Since the dawn of trade, there have been cheaters looking to get one over in the deal. And since the dawn of Amazon, cheaters have made it easier, faster, and sadly, more profitable to do so. Smart Amazon sellers are protecting themselves against black-hat tactics. But what if you’re still trying to make sense of it all?
For those just getting up to speed, the whole thing can be daunting. Recently, in our webinar, “In a World of Amazon Black-Hat Tactics, Don’t Let the Bad Gus In or Let Them Win,” Amazon experts Jeff Cohen and Davide Nicolucci tackled the lingo and more.
Whether you’re a seller or a buyer on Amazon, you must wrap your head around these threats and how the industry talks about them. So let’s start with the first question buyers and sellers beginning to understand this shadow industry ask us: “Hats?!? What’s the deal with all these Amazon hats and colors?!?”
Amazon Black Hat (Amazon Black-Hat Tactics)
Born of the old American western movie genre where villains always wore black hats, the terms “black hat,” “black-hatters,” and “black-hat tactics” first gained traction within hacker culture. Black-hat programmers code for criminal purposes such as stealing information or creating security or privacy threats. These are the people who abuse information technology to disrupt for profit and or/pleasure.
The terms have been adopted within the Amazon community to describe similar behavior done by bad actors who hijack legitimate listings, produce and sell counterfeit goods, try to manipulate the Amazon algorithm (A9), create fraudulent reviews, or commit other Amazon Terms of Service violations. Anyone deemed to be doing such is using black-hat tactics (even if he or she claims not to know the behavior is in violation).
Gray Hat (Gray-Hat Tactics)
Sometimes there’s room for interpretation within Amazon’s ToS. When a seller uses such ambiguity to gain an advantage or game the system, the behavior is known as gray-hat. These gray-hatters are usually not attacking other sellers maliciously, but bending the rules or finding ways to “work around them.”
Often gray-hat tacticians are coders who develop apps that exploit some element of Amazon data. The problem with this is that it violates what we call “the spirit of the Amazon Terms of Service” (that which is not explicitly stated but logically implied). A common response to this from gray-hatters is “But it didn’t say I couldn’t in the Amazon Terms of Service.” Save yourself a lot of worry and trouble; don’t do anything that would result in you having to answer to Amazon with that response.
Orange Hat (Orange-Hat Tactics)
You may have thought we’d go straight to white hat (and we will get there), but this is Amazon so you can count on a wildcard in the deck. In this case, there’s a special kind of unethical behavior specific to the Amazon world, and it’s known as orange-hat tactics. Orange-hat tactics are those put forth in those get-rich-quick seminars led by ex-Amazonians or current Amazon insiders.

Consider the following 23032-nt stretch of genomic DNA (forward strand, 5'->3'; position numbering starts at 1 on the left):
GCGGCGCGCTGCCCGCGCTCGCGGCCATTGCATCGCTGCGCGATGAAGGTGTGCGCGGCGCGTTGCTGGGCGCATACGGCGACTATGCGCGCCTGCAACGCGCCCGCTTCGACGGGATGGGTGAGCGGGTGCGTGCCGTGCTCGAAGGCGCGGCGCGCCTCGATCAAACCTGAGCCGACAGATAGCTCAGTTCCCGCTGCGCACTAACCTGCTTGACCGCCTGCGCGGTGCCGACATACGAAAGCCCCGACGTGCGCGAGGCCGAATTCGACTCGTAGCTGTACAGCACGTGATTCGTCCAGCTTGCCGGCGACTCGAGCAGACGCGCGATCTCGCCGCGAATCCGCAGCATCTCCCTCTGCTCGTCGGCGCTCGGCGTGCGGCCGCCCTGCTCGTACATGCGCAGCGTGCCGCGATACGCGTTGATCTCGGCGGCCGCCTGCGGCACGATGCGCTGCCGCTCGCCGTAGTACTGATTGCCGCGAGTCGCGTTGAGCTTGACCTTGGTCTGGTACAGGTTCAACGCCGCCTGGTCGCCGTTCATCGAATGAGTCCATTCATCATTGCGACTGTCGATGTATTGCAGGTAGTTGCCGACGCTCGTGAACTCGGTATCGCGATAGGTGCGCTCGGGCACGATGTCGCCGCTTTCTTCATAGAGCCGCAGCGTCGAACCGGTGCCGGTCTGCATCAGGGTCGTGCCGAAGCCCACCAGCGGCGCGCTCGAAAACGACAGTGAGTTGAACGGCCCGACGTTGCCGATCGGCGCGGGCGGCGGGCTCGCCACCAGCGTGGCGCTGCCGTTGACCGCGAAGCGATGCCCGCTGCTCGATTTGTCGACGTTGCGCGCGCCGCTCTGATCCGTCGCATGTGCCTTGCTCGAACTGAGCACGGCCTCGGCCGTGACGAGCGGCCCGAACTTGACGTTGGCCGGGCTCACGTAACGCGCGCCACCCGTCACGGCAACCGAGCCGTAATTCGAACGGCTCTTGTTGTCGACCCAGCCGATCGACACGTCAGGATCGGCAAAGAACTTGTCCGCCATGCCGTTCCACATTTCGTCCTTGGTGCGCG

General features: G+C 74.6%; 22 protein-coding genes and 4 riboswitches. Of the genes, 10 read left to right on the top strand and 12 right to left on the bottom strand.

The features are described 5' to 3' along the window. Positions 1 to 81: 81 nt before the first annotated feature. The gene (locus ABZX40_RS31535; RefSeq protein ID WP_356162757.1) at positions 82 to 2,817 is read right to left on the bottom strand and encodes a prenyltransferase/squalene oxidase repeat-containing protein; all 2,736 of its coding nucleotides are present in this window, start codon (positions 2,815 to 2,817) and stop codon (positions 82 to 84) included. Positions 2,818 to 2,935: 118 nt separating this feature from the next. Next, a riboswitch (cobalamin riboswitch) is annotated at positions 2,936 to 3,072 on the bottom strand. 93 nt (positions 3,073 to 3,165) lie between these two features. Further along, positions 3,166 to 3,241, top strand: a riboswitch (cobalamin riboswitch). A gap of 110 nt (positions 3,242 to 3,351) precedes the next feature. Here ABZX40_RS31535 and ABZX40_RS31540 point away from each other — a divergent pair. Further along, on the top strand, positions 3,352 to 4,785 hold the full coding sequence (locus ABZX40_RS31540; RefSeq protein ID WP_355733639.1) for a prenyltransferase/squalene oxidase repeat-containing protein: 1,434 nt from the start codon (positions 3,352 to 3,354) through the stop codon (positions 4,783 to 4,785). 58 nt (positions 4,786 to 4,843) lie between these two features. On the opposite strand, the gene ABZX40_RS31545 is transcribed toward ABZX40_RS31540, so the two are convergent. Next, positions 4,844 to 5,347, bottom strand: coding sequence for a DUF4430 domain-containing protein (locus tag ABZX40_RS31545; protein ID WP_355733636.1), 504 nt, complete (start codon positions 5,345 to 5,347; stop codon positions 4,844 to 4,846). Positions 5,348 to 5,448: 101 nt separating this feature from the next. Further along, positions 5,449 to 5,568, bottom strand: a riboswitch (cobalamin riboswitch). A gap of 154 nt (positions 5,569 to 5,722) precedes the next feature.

These folks know what they’re talking about, right? Well, realize that any information they’re revealing is proprietary and that the presenters are violating their non-disclosure contracts with Amazon. Worse, they’re making business exceedingly difficult for sellers playing by the rules.
To be clear, there are legitimate Amazon trainings out there, but they are few and far between when compared to the sketchy offerings.
White Hat (White-Hat Tactics)
White-hat tactics are, as you probably guessed from the origin story about westerns, those employed by the good guys. These techniques are the ones you should already be using (and continuing to use). These include soliciting feedback openly but compliantly, selling ethically but competitively, delivering the products and services that you would want were you the buyer, and always complying with Amazon’s ToS (on page and in spirit).
Sometimes it’s hard to be the good guy. Sometimes it seems like the bad guys win. But success on Amazon is a long game and the good guys will prevail. It may not always seem like Amazon is responding to those who work to undermine the marketplace, but it is. Initiatives like Amazon Project Zero and Amazon Brand Registry aren’t fix-alls, but they are important steps, and I expect even more from Amazon. After all, they are a customer-centric company and bad actors harm customers. Whatever you may think about Amazon, it is in its best interest to create a safe and trusted marketplace.
Know the Terms, Know the Rules, Stay the White-Hat Course.
Knowledge is power. Scammers are betting on sellers and buyers who are not fully informed and who are easily swayed. Here are some things that every seller should do in order to be informed and empowered:
- Become fluent. Learn all the terms you need to know about the counterfeiters and bad actors who would do you harm on Amazon. Grab our full terminology guide, “Understanding Amazon Black-Hat Tactics.” It’s also chock full of white-hat tips.
- Get your merchant house in order. Do test buys to make sure that your supply chain is clean. Join Amazon Brand Registry to protect your business. Audit your practices and stay up to date on your Amazon Terms of Service compliance.
- Do the right thing by always complying with Amazon’s ToS, but be prepared should things go awry and suspension occurs. Have a plan of action in place.
- Help protect your Amazon Seller Account with Seller Labs Pro, a stack of complementary tools that help you stave off threats and grow your business the white-hat way.